Hoar frost

Forms from the slow deposition of water vapour directly to ice on a surface. By accumulating slowly, hoar can form interlocking crystals that grow out from the surface. It generally exhibits a feather, fern, or flower pattern growing from the initial seed. Hoar forms only when winds are light, which is often the situation during clear, cold nights; thus it is the most common type of frost to those dwelling in non-mountainous areas. When we speak of frost, we are usually referring to hoar frost rather than rime frost.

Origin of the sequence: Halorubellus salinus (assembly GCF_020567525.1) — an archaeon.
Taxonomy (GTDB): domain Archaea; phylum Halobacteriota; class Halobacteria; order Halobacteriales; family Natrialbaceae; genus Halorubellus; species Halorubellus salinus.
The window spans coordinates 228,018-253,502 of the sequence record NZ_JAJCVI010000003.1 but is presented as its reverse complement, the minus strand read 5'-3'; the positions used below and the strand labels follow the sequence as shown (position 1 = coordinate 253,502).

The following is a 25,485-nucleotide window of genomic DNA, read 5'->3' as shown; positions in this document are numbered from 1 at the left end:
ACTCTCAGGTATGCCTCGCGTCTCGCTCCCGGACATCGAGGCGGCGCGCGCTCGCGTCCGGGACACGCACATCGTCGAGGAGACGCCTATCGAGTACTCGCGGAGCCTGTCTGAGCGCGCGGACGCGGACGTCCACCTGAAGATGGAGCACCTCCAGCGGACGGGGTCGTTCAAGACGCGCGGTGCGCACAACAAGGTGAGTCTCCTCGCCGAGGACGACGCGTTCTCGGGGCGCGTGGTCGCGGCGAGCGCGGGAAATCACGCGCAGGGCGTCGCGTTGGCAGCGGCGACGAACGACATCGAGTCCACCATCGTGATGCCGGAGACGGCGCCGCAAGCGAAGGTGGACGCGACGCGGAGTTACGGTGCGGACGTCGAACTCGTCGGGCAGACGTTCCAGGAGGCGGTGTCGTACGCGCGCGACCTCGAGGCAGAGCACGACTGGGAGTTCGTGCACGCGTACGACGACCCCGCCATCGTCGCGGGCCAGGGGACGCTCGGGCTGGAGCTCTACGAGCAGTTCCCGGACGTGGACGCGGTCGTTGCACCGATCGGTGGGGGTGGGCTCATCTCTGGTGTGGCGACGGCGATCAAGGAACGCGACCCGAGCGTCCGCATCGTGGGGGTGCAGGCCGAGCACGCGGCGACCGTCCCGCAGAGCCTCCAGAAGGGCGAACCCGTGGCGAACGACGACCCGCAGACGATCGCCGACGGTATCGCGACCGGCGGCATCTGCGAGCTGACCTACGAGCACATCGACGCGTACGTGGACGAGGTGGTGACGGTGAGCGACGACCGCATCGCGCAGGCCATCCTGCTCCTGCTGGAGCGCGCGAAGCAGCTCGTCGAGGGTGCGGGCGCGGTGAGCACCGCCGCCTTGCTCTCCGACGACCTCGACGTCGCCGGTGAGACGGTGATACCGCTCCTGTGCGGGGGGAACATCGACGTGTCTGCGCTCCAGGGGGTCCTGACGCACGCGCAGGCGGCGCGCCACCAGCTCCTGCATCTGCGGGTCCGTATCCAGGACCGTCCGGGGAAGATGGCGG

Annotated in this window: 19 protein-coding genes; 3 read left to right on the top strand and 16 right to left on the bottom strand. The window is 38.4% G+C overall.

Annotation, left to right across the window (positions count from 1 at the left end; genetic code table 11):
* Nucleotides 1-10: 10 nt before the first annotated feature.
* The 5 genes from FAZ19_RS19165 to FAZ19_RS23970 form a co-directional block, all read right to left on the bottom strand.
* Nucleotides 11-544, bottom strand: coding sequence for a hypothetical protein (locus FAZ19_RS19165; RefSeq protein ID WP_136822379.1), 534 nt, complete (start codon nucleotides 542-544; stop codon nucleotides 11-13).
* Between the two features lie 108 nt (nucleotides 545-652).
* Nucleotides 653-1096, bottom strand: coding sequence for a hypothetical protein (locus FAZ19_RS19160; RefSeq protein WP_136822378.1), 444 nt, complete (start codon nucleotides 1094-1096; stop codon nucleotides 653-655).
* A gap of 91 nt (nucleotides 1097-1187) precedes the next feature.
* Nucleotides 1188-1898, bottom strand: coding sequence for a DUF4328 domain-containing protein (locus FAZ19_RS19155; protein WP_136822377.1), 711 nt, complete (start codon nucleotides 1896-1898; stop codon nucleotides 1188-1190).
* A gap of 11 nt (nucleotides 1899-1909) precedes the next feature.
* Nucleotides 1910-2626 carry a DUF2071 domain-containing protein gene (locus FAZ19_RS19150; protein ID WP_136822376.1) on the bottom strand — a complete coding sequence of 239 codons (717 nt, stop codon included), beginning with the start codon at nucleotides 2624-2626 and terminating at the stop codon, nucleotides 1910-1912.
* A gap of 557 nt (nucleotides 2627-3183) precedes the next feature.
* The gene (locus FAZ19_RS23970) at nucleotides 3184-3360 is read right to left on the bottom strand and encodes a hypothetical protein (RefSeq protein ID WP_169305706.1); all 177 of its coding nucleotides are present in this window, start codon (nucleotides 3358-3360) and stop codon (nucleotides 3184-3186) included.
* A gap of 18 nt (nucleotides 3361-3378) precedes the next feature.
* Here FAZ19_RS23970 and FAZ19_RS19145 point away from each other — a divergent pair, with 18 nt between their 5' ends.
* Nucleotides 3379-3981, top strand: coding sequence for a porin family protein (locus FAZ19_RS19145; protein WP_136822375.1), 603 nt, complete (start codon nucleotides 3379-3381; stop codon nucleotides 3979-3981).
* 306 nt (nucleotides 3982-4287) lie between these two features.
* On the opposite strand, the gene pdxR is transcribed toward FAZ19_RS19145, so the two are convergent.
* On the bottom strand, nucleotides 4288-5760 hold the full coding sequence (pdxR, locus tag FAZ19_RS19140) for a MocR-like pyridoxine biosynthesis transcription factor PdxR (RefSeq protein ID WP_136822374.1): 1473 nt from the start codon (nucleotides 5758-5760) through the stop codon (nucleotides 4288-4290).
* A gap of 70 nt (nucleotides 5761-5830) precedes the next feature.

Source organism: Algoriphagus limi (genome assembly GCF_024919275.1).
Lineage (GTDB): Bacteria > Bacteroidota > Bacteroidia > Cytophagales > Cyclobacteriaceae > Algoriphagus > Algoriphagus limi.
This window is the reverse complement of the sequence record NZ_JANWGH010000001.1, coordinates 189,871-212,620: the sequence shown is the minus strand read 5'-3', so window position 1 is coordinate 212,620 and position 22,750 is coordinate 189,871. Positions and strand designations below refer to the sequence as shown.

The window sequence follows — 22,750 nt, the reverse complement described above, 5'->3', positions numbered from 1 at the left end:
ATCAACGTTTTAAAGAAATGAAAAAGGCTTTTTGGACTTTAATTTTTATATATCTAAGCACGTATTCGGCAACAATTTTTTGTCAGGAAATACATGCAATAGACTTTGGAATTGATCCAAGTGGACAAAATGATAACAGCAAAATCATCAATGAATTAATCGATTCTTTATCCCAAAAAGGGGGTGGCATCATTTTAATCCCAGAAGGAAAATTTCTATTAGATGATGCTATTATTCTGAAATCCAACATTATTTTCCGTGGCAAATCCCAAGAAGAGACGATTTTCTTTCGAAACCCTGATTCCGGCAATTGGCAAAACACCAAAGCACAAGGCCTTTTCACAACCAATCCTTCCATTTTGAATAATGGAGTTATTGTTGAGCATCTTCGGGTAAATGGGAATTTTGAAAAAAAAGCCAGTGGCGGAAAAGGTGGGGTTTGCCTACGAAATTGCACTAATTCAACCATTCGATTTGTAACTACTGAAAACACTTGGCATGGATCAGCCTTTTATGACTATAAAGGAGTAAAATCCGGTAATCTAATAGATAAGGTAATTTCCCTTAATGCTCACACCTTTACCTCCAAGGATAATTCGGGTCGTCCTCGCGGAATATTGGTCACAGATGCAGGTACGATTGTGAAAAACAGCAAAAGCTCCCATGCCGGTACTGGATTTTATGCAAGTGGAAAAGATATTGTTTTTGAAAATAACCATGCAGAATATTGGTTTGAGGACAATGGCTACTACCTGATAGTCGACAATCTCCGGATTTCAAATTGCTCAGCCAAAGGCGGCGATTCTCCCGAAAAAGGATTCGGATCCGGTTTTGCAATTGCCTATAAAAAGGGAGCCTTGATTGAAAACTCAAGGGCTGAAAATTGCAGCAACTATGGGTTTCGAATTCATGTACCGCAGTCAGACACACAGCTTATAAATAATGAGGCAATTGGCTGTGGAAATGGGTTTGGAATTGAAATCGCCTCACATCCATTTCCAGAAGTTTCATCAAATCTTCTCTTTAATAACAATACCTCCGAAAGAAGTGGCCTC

About Cameron Speirs

Born and brought up in the Scottish Highlands, Cameron, has been interested in outdoor pursuits since he was a wee lad. Over the last few decades he has climbed extensively in the Italian Dolomites as well as summiting the Matterhorn and several other 4000m alpine peaks. Closer to home he has spent many wonderful weekends mountaineering and biking in Snowdonia, Cairngorms, Glen Coe, Skye and Lochaber.
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